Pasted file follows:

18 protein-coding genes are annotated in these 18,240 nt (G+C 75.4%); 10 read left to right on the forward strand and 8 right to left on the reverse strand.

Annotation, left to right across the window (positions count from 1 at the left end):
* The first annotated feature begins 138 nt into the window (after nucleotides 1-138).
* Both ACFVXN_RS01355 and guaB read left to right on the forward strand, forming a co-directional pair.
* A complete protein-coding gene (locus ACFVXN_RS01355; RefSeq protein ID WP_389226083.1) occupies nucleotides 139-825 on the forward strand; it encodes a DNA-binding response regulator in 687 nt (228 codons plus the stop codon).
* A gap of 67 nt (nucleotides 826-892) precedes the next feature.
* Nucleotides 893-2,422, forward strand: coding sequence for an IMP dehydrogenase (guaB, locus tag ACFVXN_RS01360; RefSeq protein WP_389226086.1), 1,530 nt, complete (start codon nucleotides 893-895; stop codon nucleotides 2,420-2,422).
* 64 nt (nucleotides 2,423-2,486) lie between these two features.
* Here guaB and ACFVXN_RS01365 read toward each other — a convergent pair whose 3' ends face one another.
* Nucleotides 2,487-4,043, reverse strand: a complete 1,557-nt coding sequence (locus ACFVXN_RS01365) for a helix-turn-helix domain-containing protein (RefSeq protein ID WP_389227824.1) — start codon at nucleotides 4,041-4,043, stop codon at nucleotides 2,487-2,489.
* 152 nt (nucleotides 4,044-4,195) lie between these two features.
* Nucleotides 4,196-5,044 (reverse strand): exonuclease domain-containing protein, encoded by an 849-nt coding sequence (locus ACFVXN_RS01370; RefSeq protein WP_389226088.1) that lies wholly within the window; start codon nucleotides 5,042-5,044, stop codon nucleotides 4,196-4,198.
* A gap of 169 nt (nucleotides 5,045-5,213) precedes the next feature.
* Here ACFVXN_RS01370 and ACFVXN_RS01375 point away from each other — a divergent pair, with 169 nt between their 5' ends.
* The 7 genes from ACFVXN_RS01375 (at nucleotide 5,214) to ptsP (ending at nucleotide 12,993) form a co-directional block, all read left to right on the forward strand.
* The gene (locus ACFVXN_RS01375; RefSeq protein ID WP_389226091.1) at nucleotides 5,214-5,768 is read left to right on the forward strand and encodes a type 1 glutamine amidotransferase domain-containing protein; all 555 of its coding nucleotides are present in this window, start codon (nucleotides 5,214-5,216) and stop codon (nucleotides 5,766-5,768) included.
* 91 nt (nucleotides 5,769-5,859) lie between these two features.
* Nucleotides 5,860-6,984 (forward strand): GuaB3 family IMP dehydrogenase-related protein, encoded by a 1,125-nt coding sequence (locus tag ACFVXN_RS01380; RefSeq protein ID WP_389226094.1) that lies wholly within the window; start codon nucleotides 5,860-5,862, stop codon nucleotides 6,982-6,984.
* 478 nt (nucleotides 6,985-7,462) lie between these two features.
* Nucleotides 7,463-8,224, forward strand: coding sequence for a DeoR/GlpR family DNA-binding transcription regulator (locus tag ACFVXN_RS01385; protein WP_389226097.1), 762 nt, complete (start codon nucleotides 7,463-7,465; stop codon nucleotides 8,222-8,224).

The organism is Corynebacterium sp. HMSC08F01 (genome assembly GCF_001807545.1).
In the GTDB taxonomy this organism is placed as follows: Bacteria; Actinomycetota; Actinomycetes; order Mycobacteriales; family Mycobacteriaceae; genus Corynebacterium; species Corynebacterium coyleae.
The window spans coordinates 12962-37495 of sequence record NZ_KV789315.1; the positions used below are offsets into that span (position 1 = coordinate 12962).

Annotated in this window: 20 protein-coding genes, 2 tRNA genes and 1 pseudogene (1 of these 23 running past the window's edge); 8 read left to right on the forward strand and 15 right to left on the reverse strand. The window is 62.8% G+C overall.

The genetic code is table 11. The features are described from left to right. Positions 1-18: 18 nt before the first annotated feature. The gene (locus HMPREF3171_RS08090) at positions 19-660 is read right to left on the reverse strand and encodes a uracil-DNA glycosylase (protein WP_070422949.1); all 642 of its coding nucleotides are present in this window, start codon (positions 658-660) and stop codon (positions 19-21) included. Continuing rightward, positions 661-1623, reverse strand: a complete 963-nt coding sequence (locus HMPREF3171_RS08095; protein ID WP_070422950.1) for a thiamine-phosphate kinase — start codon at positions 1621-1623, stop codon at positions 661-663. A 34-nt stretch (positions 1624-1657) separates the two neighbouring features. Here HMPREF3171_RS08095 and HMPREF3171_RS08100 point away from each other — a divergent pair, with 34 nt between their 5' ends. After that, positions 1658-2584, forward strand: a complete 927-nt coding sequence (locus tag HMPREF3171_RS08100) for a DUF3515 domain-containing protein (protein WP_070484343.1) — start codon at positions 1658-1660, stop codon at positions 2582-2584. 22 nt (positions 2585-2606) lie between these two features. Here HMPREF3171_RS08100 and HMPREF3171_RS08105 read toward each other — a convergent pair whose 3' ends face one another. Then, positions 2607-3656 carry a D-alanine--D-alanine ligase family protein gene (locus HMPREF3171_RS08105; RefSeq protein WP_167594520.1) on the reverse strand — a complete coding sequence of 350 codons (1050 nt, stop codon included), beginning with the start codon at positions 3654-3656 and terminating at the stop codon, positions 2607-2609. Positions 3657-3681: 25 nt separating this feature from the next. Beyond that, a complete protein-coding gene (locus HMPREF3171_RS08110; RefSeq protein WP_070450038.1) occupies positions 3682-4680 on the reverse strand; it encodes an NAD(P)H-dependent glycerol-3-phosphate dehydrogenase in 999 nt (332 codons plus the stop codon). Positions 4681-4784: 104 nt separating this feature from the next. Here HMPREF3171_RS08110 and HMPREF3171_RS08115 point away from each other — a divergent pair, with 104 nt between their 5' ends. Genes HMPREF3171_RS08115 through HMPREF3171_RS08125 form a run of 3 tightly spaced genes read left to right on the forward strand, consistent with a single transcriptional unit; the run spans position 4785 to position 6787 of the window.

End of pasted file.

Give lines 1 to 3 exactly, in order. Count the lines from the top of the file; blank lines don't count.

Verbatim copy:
18 protein-coding genes are annotated in these 18,240 nt (G+C 75.4%); 10 read left to right on the forward strand and 8 right to left on the reverse strand.

Annotation, left to right across the window (positions count from 1 at the left end):
* The first annotated feature begins 138 nt into the window (after nucleotides 1-138).